Thinking about a Prime but not sure, too many choices? Please help.- Mtbr.com
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  1. #1
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    Thinking about a Prime but not sure, too many choices? Please help.

    I figured those that own them might be able to help me chose the best bike for me. I'm 36, somewhat heavy, and 5'9" so I ride a medium. I currently am riding a Rockshox Bluto'd Boris X9 fat bike as my primary but have extensive riding on older full suspension bikes and I'm trying to reclaim my health and ride the way I used to. My riding varies a bit. I ride several miles of pavement to get to the dirt trail system so I need something that has decent manners on the road too. I actually ride my fat bike about 6 miles of paved and 5 miles of nasty singletrack on a regular basis just fine but the bike is about 38 LBS and the 4" tires hold me back a bit. The thing draws me to the Prime the most is how it is so adaptable to changes and really like the fact you can run a 29+ tire on it since I'm kind of into anything over regular 2" tires. My concerns are that with 29+ would it ride weird with me being only 5'9"? We have a local endure series that I'm looking to start doing as well. I sell the chainstays are short but would this bike still wheelie decent as a 29er. I play around with wheelies a bit too. Any advice would help. Thanks

  2. #2
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    I was kinda put off by the thought of the prime being a heavy pig that only liked to be ridden downhill. People kinda complain about the weight, which also was a factor. I bought the bike because I wanted something a big guy could depend on day after day, not because I wanted a rocket that weighted 25 lbs.

    Now that I have ridden/raced the Prime I can say I not longer even think about how the bike pedals, or how much it weights. It is a perfect all around bike. It does just fine on the roads, and excellent on the trails. It will take a little getting used to, but I do just fine in the group ride with the faster xc race rigs.

    29+ might be stretching the limits of the design for the frame. 650b might be a little better choice ihmo.

  3. #3
    FM
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    The weight is a non-issue. Mine built up easily to 30lbs with a dropper post, which is lighter than a few carbon enduro bikes.

    I haven't personally ridden 29+, but I would say this... The chainstays are short, but the wheelbase on a medium is around 46" depending on your fork (with 2.3 tires). I don't imagine super massive tires are going to make the prime feel more nimble. This isn't a dig on the prime at all, just saying I think long travel/slack 29" can be a bit of a handling challenge for us in the 5'-9" range. Corners are where it's noticable.

    I eventually switched to a spitfire, which has been awesome. Like the Prime but quicker in the corners.

    My hunch is that 29+ on a Prime would just be too much bike.
    But maybe 27+ on a prime would get you the fatty tires and still corner well.
    Or get a spitty and put super wide rims on it. With the extra travel wide tires might be redundant?

    Just random thoughts....

  4. #4
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    I'd add that the Prime pedals exceptionally well. I honestly thought it climbed as well if not better than my Phantom.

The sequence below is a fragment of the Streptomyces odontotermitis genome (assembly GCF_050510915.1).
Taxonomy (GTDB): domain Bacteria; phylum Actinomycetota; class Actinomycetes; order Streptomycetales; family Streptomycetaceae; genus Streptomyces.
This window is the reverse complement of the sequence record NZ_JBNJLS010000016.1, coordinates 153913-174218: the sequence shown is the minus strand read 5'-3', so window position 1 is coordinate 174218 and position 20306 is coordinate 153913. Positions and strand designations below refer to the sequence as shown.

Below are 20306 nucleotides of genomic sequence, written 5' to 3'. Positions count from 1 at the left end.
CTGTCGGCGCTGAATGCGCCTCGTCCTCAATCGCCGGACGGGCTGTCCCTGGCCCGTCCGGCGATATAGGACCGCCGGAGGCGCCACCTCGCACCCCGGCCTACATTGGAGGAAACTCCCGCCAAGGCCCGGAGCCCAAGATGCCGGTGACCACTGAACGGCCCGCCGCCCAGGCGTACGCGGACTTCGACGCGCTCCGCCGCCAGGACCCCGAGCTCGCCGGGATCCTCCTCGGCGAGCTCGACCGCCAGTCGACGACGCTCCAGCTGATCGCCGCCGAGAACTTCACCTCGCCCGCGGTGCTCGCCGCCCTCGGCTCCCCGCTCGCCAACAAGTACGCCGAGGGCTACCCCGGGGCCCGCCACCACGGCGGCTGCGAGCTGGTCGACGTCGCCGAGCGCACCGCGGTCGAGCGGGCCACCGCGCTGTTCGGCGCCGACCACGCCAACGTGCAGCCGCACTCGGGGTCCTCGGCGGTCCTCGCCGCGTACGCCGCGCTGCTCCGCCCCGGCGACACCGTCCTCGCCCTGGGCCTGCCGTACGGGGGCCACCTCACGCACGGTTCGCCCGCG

5. #5
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    Regarding the weight - my XL frame with dropouts/axle, shock bolts and nothing else is just under 8 lb. I guess I could have saved 2 pounds and got myself a weaker 6lb frame, but I'll pass on that. As far as I'm concerned, the best place to put an extra 1 or 2 lbs is in the foundation of the bike. It's nice to land a jump off-camber and not have to feel the frame flex and wonder if it's going to break (and my last frame eventually did). I weigh 225, and the burlier frame just feels better when you start pushing it or even when just standing and mashing a tall gear.

    Now that I have a bike that is built like a brick s-house, 150mm rear and all, nothing less will do.

    The anti-squat on this bike seems to be perfect for me, it pedals beautifully. I've not run a granny, so can't speak to that.

    29+ is pushing it for this frame. However as wider rims become more commonplace, I think we are going to see more tires in the 2.5 - 2.7 range. And the Prime will handle those no problem.

    Other pluses are adjustable geo, threaded BB, and low standover.

  6. #6
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    I'll try to add if I can. I'm a light gu, fully kitted to ride, maybe 185lbs and when the Prime was my main ride I rode it with guys on 24lb high end carbon bikes and never once thought the bike held me back. I'm in agreement with FM on the 29+ thing, I initially mocked mine up with new 29+ tyres in the slack position and they fit, never took them on the trail, just felt really weird tooling around on the tarmac and little dirt near my house - A few months later they had grown so much that they no longer would fit with the standard drop outs, but that can be solved with the 650B drop outs which give you an extra 10mm length. I think that the 650B+ in the 2.8" range would be a sweet setup to try on the Prime or Phantom, would keep the overall wheel diameter closer to a stock 2.3" 29er setup and weight would also be fairly similar.

    Not sure if you've tried them yet, but some nice 2.4" tyres on some nice wide rims are amazing, they increase the tyre width by quite a bit, while also giving the tyre so much support you will hardly feel any tyre roll and the bike will feel like it's on rails in corners. I tried my Dually45s (39mm internal width) and my 2.4" Chunky Monkey upfront and 2.4" Ardent in rear and could not believe how amazing it was, so before you go thinking PLUS is all that it is, give a wide rim and good 2.4" a try. Right now that thew WTB TB 2.8" tyres are becoming more easily available, I will be giving them a go on my Paradox, Prime and Phantom to see exactly what it's like, hopefully within then next month or two.

    As to wheelies, absolutely no issues getting the front wheel up in the air, damn easy in fact, IMHO.
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  7. #7